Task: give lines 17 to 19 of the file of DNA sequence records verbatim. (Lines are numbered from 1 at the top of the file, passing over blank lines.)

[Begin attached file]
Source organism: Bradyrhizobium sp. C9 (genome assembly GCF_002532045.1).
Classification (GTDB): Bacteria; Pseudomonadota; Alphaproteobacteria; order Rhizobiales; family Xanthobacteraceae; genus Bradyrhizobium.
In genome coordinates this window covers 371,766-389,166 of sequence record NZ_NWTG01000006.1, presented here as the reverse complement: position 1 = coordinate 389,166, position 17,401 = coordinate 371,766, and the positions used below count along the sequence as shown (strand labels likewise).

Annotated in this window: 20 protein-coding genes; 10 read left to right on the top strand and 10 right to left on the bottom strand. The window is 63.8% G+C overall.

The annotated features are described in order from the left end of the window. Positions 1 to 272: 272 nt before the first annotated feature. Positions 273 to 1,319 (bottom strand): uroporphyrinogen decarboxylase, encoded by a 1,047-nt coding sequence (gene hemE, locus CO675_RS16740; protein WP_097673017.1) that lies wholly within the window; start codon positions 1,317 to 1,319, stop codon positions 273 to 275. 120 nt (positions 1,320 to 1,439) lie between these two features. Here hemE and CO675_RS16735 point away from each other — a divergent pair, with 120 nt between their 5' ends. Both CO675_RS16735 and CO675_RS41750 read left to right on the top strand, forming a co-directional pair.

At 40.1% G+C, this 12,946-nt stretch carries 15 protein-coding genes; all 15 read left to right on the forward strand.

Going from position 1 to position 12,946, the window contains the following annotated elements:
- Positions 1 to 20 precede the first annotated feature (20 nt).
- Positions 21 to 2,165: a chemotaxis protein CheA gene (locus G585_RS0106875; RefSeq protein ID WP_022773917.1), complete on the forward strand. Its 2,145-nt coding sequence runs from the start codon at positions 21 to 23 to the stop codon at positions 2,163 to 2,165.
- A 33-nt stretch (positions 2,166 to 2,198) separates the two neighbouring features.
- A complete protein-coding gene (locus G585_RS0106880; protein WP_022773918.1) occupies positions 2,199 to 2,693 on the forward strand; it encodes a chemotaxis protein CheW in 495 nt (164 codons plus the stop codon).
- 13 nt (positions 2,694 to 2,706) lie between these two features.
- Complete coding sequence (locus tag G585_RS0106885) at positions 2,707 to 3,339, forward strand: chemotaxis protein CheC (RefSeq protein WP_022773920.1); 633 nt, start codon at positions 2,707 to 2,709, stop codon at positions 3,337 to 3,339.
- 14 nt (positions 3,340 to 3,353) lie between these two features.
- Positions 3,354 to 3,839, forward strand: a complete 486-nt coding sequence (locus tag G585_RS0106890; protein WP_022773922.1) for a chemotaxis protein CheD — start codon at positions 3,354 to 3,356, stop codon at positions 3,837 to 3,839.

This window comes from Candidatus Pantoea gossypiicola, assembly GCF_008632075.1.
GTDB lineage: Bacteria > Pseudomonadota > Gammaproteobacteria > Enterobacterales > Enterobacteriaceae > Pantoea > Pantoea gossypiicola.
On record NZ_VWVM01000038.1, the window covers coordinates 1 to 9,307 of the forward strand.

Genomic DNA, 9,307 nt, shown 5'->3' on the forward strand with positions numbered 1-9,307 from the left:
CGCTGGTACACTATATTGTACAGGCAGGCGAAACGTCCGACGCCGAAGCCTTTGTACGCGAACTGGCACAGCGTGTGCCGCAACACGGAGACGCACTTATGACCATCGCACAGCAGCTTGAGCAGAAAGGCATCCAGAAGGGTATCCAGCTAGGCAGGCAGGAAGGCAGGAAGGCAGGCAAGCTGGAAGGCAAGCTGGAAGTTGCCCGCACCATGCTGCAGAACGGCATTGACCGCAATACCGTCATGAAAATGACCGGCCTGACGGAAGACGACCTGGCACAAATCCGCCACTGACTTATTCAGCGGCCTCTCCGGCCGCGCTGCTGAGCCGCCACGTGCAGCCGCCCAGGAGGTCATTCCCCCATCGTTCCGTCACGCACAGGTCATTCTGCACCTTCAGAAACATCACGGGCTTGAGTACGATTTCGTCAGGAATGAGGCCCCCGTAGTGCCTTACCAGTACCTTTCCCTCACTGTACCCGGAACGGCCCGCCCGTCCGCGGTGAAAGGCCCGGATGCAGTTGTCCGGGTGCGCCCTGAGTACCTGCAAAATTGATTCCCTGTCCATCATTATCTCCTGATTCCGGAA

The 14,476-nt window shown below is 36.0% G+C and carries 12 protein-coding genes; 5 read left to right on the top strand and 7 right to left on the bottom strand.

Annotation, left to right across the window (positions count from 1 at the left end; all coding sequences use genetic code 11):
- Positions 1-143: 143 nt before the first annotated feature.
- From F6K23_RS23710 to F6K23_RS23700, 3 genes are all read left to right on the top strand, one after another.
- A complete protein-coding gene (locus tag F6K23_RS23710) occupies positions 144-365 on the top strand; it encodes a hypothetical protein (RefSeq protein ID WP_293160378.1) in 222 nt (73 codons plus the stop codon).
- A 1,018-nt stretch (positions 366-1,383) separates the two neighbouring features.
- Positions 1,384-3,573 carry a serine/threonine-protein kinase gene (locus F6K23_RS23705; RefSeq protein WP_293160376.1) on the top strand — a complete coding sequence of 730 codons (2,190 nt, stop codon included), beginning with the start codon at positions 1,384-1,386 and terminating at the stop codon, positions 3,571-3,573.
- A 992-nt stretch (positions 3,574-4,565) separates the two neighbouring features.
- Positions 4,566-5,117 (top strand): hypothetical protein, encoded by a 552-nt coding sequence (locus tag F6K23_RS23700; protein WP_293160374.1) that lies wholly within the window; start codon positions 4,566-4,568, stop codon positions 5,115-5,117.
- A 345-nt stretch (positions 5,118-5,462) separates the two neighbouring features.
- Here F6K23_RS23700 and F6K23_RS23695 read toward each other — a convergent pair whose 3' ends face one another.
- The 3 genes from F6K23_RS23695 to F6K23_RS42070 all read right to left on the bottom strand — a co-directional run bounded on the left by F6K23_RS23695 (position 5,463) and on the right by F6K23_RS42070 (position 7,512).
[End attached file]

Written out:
GTDB lineage: Bacteria > Pseudomonadota > Gammaproteobacteria > Enterobacterales > Enterobacteriaceae > Pantoea > Pantoea gossypiicola.
On record NZ_VWVM01000038.1, the window covers coordinates 1 to 9,307 of the forward strand.

Genomic DNA, 9,307 nt, shown 5'->3' on the forward strand with positions numbered 1-9,307 from the left: